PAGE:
FORT EUSTIS, Va. (March 12, 2013) -- March is National Traumatic Brain Injury Awareness Month. According to the Centers for Disease Control, more than 1.7 million people sustain traumatic brain injuries annually, and TBI is a contributing factor for nearly a third of injury-related deaths.
According to the Centers for Disease Control, more than 1.7 million people sustain traumatic brain injuries annually, and TBI is a contributing factor for nearly a third of injury-related deaths and 235,000 yearly hospitalizations. (According to the Centers for Disease Control, more than 1.7 million people sustain traumatic brain injuries annually, and TBI is a contributing factor for nearly a third of injury-related deaths and 235,000 yearly hospitalizations. (Graphic by Matt Staley)
What is TBI?
Traumatic brain injury is defined as a blow, jolt or other injury to the head that disrupts the functioning of the brain. Not all blows or jolts to the head result in a TBI. A TBI can occur from exposure to blasts, falls, gunshot wounds and motor vehicle accidents. Blasts are the leading cause of TBI for active duty military personnel in war zones.
A mild TBI, also known as a concussion, may make you briefly feel confused or “see stars.” Common temporary symptoms associated with a concussion include headache, ringing ears, blurred vision, dizziness, irritability, sleep problems and problems with memory and concentration.
The symptoms of a concussion generally improve in a short period of time, usually within hours, and typically resolve completely within days to weeks.
The following tips can minimize the risk of sustaining a TBI both on the battlefield and at home:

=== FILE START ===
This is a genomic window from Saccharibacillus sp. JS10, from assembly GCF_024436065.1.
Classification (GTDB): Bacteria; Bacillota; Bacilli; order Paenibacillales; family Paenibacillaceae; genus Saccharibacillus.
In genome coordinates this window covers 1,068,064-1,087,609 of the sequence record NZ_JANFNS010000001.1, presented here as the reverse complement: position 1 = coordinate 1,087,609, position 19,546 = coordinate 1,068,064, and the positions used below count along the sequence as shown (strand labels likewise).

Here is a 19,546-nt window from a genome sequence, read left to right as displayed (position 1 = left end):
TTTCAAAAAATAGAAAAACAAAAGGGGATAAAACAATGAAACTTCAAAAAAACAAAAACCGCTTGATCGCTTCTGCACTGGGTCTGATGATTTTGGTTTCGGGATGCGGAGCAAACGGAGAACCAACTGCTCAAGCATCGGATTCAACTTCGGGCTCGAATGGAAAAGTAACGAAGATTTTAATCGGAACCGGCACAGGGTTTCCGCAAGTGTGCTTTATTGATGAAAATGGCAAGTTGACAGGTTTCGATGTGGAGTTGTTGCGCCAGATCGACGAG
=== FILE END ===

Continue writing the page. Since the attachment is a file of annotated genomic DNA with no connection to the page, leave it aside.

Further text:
Prevention in a combat setting
• Wear a helmet or other appropriate head gear when on patrol or in other high risk areas.
• Wear safety belts when traveling in vehicles.
• Check for obstacles and loose debris before climbing or rappelling down buildings or other structures.
• Inspect weapons prior to use.
• Verify targets and consider the potential for ricochet prior to firing a weapon.
• Maintain clean and orderly work environments that are free of foreign object debris.
• Use care when walking on wet, oily or sandy surfaces.
• Be aware of what is on the ground around you at all times when aircraft rotors are turning.
• Employ the buddy system when climbing ladders or working at heights.
Prevention at home
• Wear your seatbelt every time you drive or ride in a motor vehicle.
• Never drive or ride with anyone under the influence of alcohol or drugs.
• Always buckle your child into an age appropriate child safety seat, booster seat or seat belt while riding in a car.
• Wear a helmet that is fitted and properly maintained while at work and while at play, if required.
• During athletic games, use the right protective equipment.
• Keep firearms stored unloaded in a locked cabinet or a safe. Store bullets in a separate secure location.
• Avoid falls in the home by:
- Using a step stool with a grab bar to reach objects on high shelves.
- Installing handrails on stairways.
- Installing window guards to keep young children from falling out of open windows.
- Using safety gates at the top and bottom of stairs when young children are around.
- Maintaining a regular exercise program to improve strength, balance and coordination.
- Removing tripping hazards by using non-slip mats in the bathtub and on shower floors, and putting grab bars next to the toilet and in the tub or shower.
- Make sure the surface on your child’s playground is made of shock-absorbing material (e.g., hardwood mulch, sand).
Do’s and don’ts in recovering from a concussion
• Do maximize downtime/rest during the day (temporary impairments resolve fastest when the brain gets rest).
• Do get plenty of sleep.
• Do avoid activities such as contact sports that could result in another concussion until you are better.
• Do let others know that you’ve had a concussion so they can watch out for you.
• Do see your medical provider if you begin to feel worse or experience worsening headache, worsening balance, double vision or other vision changes, decreasing level of alertness, increased disorientation, repeated vomiting, seizures, unusual behavior or amnesia/memory problems.
• Do seek behavioral health treatment for lingering irritability and emotional changes.
• Do be patient as healing from a brain injury can take a few days.
• Do not use alcohol or drugs.
Kerri Bresnan, Psy.D., Neuropsychologist and Zoe Whitaker, RN, McDonald Army Health Center